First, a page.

by Mitch Kokai
Senior Political Analyst, John Locke Foundation
The latest Martin Center column focuses on staff members’ current reading lists.
Jenna A. Robinson, President
In March, Helen Pluckrose and James A. Lindsay penned “A Principled Defense of the University” for Areo. Coming from two of the authors of the “Sokal Squared” publishing scandal, it’s an important disclaimer: Grievance studies are not representative of the whole university.
In the essay, the authors explain why they believe the modern university is “among humanity’s crowning achievements.” It’s because, they say, the university exists specifically to carry out noble goals—to produce and share knowledge, to act as the center of culture, and to generate opportunities for citizens and nations. …
… Jay Schalin, Director of Policy Analysis
I recently read How University Boards Work: A Guide for Trustees, Officers, and Leaders in Higher Education, by Robert A. Scott. The book is a wonderfully detailed and often insightful manual for the operation of a university board. That is, if you wish to perpetuate the academia that exists today. If you wish to address higher education’s most serious problems, something more is required.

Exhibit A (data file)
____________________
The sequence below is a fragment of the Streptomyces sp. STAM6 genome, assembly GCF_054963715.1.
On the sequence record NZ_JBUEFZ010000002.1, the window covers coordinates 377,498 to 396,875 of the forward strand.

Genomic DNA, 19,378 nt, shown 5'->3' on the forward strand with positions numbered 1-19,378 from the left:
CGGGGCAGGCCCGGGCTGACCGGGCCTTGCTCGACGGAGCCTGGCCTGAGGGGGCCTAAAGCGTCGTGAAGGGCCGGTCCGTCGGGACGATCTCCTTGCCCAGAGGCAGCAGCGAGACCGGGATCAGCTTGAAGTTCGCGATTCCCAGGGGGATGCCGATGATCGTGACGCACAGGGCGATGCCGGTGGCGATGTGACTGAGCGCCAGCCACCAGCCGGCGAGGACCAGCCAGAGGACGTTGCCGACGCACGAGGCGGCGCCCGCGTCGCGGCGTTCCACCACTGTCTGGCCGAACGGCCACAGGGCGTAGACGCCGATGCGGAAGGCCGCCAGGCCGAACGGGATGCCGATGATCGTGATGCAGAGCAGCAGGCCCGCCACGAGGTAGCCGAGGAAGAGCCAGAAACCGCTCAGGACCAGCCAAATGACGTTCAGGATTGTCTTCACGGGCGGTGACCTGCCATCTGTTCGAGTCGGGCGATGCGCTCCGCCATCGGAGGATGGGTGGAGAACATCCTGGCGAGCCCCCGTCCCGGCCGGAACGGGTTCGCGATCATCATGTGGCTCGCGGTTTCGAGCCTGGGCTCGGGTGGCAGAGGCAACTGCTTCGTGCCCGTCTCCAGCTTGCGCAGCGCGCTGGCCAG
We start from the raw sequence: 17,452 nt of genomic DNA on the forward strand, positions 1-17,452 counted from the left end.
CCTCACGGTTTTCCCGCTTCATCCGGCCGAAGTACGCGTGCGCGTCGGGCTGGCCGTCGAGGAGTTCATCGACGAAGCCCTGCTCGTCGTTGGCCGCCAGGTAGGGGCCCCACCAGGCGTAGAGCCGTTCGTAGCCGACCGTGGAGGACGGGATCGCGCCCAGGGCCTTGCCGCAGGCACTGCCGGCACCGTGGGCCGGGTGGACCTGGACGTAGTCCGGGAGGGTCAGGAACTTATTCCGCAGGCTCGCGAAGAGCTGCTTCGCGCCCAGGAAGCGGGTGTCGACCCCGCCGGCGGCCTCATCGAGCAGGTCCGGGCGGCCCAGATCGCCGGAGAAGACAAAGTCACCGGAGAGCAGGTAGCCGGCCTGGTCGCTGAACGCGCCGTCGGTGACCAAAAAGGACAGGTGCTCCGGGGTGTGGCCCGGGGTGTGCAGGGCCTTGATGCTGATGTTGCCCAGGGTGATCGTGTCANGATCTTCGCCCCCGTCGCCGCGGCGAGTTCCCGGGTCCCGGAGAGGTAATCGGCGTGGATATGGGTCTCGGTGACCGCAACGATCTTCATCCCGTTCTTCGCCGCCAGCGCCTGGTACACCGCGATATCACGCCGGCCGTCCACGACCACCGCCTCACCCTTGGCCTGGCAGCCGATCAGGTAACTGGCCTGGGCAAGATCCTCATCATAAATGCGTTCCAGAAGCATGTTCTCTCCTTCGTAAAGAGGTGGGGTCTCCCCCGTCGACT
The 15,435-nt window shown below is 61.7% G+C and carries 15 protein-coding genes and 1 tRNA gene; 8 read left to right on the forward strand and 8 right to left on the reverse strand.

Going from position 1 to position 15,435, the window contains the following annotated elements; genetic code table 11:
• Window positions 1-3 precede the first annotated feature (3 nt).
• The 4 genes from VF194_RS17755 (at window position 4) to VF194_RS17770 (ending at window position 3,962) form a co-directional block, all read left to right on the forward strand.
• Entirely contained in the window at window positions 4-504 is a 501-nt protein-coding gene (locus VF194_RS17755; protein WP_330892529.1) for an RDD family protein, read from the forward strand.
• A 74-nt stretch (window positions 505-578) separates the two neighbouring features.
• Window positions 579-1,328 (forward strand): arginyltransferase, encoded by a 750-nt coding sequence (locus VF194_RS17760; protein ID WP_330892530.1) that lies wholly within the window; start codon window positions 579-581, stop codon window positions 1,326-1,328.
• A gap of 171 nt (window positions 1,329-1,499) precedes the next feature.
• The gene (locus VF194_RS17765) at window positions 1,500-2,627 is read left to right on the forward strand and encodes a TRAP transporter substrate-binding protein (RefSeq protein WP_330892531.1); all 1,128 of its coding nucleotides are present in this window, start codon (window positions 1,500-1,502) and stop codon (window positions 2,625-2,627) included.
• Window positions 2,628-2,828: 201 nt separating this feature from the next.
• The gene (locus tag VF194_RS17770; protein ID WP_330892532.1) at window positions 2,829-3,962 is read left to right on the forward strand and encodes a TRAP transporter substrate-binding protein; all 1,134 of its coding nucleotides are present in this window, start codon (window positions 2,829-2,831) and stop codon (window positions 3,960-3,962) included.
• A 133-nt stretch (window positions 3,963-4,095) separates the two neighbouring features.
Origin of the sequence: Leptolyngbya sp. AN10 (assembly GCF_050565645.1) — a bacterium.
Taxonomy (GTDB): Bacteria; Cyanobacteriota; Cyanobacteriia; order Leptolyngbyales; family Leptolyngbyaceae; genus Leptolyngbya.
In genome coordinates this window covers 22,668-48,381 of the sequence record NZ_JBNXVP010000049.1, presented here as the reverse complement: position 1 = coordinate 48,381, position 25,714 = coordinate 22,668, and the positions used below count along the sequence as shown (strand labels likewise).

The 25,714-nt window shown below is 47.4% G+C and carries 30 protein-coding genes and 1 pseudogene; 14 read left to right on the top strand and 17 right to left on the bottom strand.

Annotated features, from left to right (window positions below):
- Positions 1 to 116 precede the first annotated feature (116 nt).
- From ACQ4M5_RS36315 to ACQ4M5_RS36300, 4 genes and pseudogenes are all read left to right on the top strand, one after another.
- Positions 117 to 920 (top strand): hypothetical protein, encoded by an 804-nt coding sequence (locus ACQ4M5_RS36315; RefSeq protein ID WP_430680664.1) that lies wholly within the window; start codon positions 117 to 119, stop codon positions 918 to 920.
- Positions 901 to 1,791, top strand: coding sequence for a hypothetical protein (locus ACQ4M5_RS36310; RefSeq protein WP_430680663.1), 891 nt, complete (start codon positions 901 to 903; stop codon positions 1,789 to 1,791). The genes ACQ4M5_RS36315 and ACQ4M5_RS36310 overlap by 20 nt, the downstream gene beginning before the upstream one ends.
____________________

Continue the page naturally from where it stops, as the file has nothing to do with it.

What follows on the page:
It’s not that he is unaware that higher education has problems, but too often Scott dismisses or ignores the worst ones. Certainly, he is highly qualified to write about higher education governance, having served both as president of a private school, Adelphi University, and a public one, Ramapo College of New Jersey. But something crucial is missing—while Scott acknowledges that boards should define their institutions’ missions and directions, in other ways, his recommendations undermine their influence. …
… George Leef, Director of Editorial Content
I am currently reading Cracks in the Ivory Tower by Jason Brennan and Phil Magness. The book’s subtitle is “The Moral Mess of Higher Education,” a subject that has been very little explored by scholars. Most people assume that the professors and administrators who inhabit the world of higher education are driven by deep concerns for the quality of the learning experience for students. That’s a mistaken assumption, the authors argue. What they show is that the decisions made by professors and administrators are mostly driven by self-interest rather than ethical concerns.